Lost, bothered and bewildered

‘Lost’ has jumped the shark. Back in the halcyon era of “Happy Days” an episode aired in which Fonzie water-ski jumped a shark. Considered the tipping point of the series, this moment has come to be know as the defining demarcation of a television series’ slide into the mire. As Wikipedia explains, these moments “are typically scenes that finally convince viewers that the show has fundamentally and permanently strayed from its original premise”.

I have watched every episode of Lost broadcast including up to episode 7 of season 3 and and anyone else who has will know exactly what I mean. Until this point Lost had taken a place alongside The Sopranos and 24 as being one of a new breed of multi-layered, complex television dramas that epitomised the rise of Steven Johnson’s Sleeper Curve.

Lost needed no ‘flashing arrows’ to indicate important screen elements, it had complex mythology, multiple plot-lines, cross-overs, time-slips and more. Yet in series three we’re treated instead to obvious placements of characters and props, heavy-handed flashbacks and dialogue that, with little regard for subtlety, hold the audience’s hand through the first episodes.

The series was criticised in season two for it’s complex mythology and the writers reportedly toned it down for season three preferring to focus on relationships but in doing so the story (and I’m beginning to suspect there isn’t really one) is becoming laboured and sentimental.

Adding to the criticisms, the writers seem to ignore fundamental parts of earlier series:

:: What happened to the cave or the mortal dangers in the forest from Season 1? They never get mentioned despite the fact that the cave would still occupy a useful function for the beach dwellers. The beach dwellers are all seemingly content with their existence yet it doesn’t seem that long ago that a stroll in the woodland would result in a ferocious unexplained chase and attack.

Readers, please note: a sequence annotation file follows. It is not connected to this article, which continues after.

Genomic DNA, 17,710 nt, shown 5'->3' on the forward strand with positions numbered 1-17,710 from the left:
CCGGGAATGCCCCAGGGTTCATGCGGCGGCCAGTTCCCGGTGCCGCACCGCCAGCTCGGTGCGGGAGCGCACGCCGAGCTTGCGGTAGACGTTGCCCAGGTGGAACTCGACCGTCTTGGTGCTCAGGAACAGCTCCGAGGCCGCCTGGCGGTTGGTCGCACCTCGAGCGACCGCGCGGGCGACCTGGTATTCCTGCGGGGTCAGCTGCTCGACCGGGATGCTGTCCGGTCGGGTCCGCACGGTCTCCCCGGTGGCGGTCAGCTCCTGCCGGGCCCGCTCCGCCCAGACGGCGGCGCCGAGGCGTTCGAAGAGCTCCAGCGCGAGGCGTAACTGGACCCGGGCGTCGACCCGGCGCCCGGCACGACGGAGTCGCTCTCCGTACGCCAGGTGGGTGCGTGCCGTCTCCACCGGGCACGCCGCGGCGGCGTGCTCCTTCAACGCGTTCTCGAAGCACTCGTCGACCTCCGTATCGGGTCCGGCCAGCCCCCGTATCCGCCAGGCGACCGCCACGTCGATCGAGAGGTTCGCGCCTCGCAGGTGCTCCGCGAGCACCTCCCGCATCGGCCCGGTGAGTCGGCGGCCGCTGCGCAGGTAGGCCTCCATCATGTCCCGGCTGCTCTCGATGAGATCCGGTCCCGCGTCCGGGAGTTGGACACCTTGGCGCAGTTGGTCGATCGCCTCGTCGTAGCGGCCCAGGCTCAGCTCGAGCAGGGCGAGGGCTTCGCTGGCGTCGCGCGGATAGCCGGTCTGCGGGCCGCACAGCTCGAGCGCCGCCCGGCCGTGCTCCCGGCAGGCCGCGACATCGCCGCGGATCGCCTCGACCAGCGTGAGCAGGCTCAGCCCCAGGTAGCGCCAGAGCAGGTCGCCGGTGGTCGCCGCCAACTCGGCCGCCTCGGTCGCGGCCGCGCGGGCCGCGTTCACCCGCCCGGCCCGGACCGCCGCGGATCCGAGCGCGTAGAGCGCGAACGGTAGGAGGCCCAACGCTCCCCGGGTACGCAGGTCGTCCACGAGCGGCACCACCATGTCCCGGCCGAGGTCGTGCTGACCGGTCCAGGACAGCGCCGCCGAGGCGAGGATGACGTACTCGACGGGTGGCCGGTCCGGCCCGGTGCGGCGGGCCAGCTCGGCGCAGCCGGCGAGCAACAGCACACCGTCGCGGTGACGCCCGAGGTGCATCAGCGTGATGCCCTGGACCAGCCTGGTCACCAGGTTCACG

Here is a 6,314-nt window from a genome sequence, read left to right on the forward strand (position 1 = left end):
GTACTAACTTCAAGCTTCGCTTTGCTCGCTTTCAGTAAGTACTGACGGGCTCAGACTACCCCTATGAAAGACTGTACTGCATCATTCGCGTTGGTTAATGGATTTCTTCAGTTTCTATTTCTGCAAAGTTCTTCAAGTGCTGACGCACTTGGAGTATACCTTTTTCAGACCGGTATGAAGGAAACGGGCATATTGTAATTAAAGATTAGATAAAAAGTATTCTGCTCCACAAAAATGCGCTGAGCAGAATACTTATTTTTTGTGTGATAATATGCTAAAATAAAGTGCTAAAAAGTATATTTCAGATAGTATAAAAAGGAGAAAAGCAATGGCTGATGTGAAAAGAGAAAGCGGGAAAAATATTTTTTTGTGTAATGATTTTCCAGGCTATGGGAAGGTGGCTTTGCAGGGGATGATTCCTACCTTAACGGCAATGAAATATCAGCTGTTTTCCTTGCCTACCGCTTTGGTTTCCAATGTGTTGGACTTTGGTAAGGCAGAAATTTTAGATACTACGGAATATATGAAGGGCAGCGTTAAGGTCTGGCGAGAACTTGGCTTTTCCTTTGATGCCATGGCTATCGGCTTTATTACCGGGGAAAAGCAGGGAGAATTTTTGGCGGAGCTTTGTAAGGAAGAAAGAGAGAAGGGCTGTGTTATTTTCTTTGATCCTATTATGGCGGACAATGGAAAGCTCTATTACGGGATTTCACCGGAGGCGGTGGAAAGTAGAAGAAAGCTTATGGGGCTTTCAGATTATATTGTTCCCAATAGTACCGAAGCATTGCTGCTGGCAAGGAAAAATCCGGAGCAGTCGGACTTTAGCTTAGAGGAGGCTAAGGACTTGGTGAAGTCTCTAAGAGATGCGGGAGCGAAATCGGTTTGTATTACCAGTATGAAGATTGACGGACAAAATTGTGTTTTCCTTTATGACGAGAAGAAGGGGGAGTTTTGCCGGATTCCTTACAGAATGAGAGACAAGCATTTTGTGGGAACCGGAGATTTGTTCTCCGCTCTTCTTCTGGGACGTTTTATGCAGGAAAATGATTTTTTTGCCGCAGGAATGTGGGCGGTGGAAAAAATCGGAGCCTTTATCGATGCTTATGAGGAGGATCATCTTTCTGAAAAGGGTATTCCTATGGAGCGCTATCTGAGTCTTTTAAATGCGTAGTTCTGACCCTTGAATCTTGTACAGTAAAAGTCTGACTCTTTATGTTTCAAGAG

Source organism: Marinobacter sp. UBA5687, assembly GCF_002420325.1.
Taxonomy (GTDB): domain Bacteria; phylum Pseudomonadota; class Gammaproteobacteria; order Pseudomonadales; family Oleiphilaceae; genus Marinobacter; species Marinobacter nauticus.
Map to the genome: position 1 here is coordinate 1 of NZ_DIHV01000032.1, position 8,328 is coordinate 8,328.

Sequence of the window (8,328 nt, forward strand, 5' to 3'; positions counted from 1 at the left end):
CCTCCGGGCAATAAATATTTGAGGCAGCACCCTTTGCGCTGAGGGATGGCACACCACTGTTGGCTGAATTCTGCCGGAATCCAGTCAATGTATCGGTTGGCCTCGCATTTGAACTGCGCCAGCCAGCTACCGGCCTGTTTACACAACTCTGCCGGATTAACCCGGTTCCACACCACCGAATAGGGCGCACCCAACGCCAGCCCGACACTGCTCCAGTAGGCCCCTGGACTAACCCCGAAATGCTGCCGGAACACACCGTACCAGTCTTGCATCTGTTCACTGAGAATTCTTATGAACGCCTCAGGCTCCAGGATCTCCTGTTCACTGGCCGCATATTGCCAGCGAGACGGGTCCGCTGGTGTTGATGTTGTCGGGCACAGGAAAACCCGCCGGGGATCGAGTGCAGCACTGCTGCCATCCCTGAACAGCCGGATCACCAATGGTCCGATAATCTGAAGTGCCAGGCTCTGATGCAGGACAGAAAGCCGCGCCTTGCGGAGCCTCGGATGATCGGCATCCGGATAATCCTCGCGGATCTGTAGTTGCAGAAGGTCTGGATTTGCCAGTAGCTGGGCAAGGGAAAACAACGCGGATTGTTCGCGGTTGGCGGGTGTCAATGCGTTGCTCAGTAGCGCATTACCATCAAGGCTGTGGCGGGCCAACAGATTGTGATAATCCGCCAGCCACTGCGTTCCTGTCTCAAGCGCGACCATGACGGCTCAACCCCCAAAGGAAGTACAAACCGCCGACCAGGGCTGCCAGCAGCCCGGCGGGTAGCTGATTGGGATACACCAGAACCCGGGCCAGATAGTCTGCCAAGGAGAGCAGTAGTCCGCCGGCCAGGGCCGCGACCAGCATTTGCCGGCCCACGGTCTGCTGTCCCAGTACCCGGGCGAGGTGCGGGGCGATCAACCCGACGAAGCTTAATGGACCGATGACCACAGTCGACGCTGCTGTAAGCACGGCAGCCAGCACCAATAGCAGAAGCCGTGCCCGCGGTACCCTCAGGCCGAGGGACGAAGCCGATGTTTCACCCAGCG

:: What about food? With the hatch destroyed are they all relying on the airdrops for stores? With Locke off wandering around trying to unravel the island’s mystery who’s hunting for boar?

:: What about ‘the button’ – with the hatch destroyed how is the electromagnetic status being maintained?

:: What about Walt and Michael’s captors? What about the illusion of poverty in The Others’ camp?

:: What about Rousseau, her experiences, her maps, the French annotations?

:: What about the numbers? The black and white stones? The island’s healing properties – (which incidentally didn’t seem to work for Ecko’s mortal injuries or Ben’s tumour)

By ignoring these elements from earlier series the writers have lost credibility. The very nature of the show has meant viewers have absorbed masses of seemingly incidental information with the belief that it will be required to piece together plotlines later in the series. Remembering characters in flashbacks, the maps in the hatch, the cross-reference dialogues. Investing this amount of time in a series needs to be rewarded and, in this regard, I believe Lost is beginning to pay more attention to what clips will get salacious edits up on YouTube (and subsequent audience figure increases) than they are with continuing to form a complex, well-considered and intriguing drama.


Paul said...

I'm not sure if Lost has jumped the shark yet, but it certainly isn't living up to expectations set in season 1.

The big problem is there are simply too mainy characters... and the writers are concentrating on Jack / Sawer / Kate too much. For me the most interesting characters are Locke, Desmond and Sayid, but they have been absent for most of the 3rd season.

However, episodes centric to the characters above (like the latest Desmond episode) are usually excellent and the hope of another Locke episode is why I'll keep watching.

On a side note, things like what the numbers are HAVE been explained via "The Lost Experiance" online game... more information here:

smorgasbord-design said...

Paul ... just found this, a (not exactly comprehensive or particularly readable) list of reasons why Lost has jumped the shark.

Jump The Shark - Lost